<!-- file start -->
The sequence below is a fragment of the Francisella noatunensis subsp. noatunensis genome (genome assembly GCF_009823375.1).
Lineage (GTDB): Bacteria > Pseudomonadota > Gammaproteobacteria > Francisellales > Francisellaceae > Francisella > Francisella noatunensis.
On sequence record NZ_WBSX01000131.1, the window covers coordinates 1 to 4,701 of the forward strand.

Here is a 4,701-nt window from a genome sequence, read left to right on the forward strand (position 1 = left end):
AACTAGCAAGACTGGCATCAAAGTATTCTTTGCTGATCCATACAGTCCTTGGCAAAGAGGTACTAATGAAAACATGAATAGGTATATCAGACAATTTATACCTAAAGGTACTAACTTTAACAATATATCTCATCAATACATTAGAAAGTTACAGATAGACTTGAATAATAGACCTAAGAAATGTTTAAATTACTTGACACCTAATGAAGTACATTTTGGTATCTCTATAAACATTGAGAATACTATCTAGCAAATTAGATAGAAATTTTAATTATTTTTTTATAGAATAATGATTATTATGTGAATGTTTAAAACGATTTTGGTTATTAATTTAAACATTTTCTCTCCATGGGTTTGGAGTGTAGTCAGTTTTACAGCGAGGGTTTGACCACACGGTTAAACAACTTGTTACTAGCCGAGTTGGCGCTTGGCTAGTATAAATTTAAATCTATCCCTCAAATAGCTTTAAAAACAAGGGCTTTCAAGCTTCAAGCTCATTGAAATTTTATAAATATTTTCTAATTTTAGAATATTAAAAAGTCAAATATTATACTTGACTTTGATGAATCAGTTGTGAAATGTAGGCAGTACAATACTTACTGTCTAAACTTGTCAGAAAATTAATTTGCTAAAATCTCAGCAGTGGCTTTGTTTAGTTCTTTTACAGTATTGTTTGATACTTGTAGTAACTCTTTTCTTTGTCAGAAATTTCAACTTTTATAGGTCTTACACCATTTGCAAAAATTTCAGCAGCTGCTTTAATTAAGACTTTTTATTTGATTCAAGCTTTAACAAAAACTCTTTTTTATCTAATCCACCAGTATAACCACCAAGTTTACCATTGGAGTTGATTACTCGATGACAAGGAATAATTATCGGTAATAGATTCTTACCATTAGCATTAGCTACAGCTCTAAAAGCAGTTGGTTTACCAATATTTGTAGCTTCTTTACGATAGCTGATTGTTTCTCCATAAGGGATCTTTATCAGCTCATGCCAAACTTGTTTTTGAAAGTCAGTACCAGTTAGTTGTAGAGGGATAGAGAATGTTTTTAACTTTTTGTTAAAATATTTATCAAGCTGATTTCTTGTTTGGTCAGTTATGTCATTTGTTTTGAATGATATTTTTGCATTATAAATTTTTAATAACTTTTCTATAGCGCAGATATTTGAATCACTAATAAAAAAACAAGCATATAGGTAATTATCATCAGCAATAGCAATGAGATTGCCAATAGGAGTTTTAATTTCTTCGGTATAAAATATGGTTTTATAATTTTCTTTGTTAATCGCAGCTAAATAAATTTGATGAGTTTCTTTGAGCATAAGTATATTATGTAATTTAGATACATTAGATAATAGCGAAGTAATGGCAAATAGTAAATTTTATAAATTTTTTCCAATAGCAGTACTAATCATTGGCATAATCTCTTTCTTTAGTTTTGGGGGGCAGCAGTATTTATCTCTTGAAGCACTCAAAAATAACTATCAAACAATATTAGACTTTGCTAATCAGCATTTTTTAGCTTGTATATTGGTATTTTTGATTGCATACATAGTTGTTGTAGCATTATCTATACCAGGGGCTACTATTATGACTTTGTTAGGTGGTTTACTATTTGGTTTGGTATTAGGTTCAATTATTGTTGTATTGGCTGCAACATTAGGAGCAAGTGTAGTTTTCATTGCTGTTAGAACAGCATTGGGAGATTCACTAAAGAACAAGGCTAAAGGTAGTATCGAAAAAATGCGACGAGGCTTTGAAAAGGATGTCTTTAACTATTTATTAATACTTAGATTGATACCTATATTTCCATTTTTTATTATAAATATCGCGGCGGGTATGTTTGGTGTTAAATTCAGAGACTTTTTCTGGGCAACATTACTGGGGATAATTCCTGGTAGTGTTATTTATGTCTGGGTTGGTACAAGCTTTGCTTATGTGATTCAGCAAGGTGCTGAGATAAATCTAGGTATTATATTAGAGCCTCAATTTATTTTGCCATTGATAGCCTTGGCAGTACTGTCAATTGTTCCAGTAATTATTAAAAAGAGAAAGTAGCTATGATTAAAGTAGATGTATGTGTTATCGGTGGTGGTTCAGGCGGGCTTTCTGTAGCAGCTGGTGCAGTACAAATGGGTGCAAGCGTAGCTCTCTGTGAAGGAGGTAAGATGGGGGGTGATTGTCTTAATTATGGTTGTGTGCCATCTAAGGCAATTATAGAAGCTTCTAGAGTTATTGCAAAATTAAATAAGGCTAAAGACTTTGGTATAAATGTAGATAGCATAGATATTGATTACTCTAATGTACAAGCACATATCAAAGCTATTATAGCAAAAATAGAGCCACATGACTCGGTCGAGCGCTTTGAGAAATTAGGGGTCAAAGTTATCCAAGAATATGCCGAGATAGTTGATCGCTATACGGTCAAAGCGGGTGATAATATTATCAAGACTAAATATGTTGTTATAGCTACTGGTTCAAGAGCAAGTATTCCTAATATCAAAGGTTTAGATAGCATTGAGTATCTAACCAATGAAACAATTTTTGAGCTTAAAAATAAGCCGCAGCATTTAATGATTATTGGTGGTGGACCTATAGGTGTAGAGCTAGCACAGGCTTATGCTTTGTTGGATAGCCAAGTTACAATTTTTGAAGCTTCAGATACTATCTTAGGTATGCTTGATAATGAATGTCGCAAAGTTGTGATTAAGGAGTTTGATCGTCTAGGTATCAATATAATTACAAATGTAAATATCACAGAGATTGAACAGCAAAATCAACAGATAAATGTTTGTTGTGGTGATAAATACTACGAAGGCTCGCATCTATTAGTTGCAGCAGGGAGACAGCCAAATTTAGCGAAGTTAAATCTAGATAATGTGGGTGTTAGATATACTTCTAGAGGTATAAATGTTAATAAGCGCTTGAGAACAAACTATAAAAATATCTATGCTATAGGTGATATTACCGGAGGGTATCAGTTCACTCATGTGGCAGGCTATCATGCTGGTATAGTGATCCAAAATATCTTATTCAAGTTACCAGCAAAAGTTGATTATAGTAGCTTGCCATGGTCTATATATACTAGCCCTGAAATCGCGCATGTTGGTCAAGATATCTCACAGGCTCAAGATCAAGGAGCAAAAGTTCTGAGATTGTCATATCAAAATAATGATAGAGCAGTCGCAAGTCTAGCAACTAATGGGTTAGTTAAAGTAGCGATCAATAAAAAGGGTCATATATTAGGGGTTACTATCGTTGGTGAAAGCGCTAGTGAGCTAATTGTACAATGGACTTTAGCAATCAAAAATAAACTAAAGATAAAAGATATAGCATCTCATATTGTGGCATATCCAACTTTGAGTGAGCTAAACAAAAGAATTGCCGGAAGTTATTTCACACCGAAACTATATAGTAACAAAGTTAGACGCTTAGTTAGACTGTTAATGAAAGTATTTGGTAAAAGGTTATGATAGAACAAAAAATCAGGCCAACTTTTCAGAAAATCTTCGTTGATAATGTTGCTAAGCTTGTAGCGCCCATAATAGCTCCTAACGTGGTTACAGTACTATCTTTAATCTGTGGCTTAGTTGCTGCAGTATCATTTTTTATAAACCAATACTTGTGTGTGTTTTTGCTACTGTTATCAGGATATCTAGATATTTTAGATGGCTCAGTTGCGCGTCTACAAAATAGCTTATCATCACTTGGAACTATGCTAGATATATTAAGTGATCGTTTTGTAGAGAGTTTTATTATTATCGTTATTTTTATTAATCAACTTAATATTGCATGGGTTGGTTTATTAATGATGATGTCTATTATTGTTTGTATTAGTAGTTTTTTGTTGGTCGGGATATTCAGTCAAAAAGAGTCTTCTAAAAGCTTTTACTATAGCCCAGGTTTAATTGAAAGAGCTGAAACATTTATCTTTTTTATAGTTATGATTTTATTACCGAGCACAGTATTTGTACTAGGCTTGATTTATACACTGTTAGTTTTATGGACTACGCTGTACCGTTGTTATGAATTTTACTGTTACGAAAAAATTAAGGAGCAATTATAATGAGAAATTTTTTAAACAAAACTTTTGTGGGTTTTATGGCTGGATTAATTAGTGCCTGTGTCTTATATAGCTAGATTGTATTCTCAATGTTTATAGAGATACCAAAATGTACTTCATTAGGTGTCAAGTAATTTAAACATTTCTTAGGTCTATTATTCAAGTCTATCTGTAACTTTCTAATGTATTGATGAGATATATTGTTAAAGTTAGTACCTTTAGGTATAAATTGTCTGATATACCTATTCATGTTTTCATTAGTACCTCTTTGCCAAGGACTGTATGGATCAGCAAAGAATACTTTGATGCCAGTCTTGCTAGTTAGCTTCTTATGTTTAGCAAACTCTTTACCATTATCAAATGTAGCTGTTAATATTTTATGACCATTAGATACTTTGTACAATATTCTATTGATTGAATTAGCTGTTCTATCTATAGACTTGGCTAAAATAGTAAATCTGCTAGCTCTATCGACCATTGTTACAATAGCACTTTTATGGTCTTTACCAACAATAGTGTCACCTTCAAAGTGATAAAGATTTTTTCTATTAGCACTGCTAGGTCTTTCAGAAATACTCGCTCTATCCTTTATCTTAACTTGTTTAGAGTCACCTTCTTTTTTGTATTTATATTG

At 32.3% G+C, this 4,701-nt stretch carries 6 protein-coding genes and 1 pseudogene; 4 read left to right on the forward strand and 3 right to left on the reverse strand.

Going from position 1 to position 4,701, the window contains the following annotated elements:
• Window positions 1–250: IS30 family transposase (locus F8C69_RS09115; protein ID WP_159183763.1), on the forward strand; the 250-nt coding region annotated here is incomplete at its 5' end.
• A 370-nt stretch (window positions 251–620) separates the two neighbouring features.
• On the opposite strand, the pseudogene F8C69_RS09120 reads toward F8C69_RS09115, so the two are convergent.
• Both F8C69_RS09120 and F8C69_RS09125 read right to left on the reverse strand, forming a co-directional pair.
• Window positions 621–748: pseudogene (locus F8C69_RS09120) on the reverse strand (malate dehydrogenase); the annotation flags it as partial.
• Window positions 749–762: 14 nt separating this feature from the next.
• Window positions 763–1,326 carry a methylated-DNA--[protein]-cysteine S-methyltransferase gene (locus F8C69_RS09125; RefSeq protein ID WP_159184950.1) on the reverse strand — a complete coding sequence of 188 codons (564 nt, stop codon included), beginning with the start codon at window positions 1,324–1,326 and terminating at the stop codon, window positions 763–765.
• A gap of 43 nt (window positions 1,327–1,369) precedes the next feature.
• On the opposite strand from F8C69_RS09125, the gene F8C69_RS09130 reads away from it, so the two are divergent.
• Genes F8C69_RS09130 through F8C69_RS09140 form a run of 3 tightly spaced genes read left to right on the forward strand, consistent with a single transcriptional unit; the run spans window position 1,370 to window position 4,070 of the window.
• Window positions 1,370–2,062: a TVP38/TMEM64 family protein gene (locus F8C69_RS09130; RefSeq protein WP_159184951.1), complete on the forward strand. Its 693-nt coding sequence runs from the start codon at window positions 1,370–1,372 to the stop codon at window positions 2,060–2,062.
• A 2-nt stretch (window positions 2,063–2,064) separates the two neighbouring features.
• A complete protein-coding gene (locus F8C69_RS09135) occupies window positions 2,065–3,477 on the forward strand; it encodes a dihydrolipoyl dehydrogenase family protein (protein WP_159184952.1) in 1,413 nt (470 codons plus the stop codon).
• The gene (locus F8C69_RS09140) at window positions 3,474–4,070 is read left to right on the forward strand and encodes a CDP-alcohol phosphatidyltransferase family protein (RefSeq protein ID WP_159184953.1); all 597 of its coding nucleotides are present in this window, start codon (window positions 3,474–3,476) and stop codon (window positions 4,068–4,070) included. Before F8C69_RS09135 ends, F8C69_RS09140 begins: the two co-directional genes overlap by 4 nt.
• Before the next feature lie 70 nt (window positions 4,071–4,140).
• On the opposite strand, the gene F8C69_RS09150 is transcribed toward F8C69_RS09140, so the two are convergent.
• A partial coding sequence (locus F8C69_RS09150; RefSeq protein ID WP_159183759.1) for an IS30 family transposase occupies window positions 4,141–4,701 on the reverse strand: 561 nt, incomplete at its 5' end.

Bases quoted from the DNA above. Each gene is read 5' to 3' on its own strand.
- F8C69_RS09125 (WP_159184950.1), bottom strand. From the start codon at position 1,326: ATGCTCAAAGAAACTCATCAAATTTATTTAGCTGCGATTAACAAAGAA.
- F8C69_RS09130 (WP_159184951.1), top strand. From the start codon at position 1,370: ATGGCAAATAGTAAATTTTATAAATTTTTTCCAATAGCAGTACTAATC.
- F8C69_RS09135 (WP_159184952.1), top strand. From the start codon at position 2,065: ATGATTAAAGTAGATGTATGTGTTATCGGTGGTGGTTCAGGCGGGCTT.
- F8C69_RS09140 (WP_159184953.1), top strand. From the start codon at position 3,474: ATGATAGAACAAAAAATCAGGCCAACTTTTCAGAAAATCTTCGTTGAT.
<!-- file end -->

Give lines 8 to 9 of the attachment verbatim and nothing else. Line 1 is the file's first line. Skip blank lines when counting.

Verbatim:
• Window positions 1–250: IS30 family transposase (locus F8C69_RS09115; protein ID WP_159183763.1), on the forward strand; the 250-nt coding region annotated here is incomplete at its 5' end.
• A 370-nt stretch (window positions 251–620) separates the two neighbouring features.